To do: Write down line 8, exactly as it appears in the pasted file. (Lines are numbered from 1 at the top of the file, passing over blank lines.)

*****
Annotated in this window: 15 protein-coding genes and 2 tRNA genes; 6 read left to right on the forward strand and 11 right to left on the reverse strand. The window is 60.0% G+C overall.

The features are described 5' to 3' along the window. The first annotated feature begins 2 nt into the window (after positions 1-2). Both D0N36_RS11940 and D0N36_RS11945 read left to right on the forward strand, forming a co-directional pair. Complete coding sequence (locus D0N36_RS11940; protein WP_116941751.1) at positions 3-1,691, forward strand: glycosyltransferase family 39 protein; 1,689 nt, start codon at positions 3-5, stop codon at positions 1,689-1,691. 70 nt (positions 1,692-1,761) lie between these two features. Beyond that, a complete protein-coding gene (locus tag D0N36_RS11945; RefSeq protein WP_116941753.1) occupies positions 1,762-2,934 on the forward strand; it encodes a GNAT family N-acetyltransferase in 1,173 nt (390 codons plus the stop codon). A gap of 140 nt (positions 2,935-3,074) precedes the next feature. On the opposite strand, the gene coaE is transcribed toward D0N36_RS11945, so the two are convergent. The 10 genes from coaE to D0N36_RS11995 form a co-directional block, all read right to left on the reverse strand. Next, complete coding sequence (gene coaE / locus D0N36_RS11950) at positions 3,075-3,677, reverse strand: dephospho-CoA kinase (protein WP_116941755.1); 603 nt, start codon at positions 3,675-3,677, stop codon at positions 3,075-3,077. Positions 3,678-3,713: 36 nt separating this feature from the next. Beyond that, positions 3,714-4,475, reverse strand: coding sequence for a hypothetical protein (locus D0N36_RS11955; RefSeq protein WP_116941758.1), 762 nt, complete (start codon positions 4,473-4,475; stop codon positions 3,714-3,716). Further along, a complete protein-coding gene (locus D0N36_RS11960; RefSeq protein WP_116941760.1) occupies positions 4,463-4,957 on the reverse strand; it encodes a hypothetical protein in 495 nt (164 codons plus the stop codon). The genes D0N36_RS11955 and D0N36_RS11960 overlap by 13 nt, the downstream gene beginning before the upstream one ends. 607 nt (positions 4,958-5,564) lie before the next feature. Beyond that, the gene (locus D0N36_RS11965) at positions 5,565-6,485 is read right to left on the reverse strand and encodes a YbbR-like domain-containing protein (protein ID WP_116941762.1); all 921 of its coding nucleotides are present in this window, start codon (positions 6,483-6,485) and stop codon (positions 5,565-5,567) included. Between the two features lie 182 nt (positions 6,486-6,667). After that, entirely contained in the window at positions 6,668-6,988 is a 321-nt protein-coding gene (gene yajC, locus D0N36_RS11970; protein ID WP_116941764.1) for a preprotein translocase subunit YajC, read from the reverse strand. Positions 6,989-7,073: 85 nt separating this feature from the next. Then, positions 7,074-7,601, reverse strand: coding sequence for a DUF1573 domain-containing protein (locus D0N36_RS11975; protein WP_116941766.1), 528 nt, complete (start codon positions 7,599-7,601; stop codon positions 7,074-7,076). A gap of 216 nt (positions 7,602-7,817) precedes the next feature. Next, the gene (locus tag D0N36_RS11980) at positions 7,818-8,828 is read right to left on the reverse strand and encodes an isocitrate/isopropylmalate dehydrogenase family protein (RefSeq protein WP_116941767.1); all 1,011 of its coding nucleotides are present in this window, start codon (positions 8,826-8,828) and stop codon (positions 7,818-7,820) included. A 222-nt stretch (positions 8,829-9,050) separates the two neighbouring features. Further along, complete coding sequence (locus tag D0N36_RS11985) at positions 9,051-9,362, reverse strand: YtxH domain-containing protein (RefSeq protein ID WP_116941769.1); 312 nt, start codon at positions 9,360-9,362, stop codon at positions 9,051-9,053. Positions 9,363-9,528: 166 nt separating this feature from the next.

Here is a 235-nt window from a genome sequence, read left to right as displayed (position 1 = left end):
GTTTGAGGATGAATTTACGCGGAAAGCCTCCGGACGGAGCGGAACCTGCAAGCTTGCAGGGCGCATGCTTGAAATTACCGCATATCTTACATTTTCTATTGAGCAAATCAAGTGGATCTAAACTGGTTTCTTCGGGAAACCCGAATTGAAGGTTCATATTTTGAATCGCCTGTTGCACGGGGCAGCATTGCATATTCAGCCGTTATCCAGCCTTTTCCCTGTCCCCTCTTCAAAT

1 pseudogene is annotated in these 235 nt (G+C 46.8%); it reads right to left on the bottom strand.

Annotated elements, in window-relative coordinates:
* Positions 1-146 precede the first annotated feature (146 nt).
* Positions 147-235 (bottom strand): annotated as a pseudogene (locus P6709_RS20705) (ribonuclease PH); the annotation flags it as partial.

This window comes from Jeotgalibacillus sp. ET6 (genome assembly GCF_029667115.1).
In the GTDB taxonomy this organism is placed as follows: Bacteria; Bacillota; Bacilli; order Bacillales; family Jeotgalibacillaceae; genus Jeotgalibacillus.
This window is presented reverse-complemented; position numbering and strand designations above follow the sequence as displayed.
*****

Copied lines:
* Positions 147-235 (bottom strand): annotated as a pseudogene (locus P6709_RS20705) (ribonuclease PH); the annotation flags it as partial.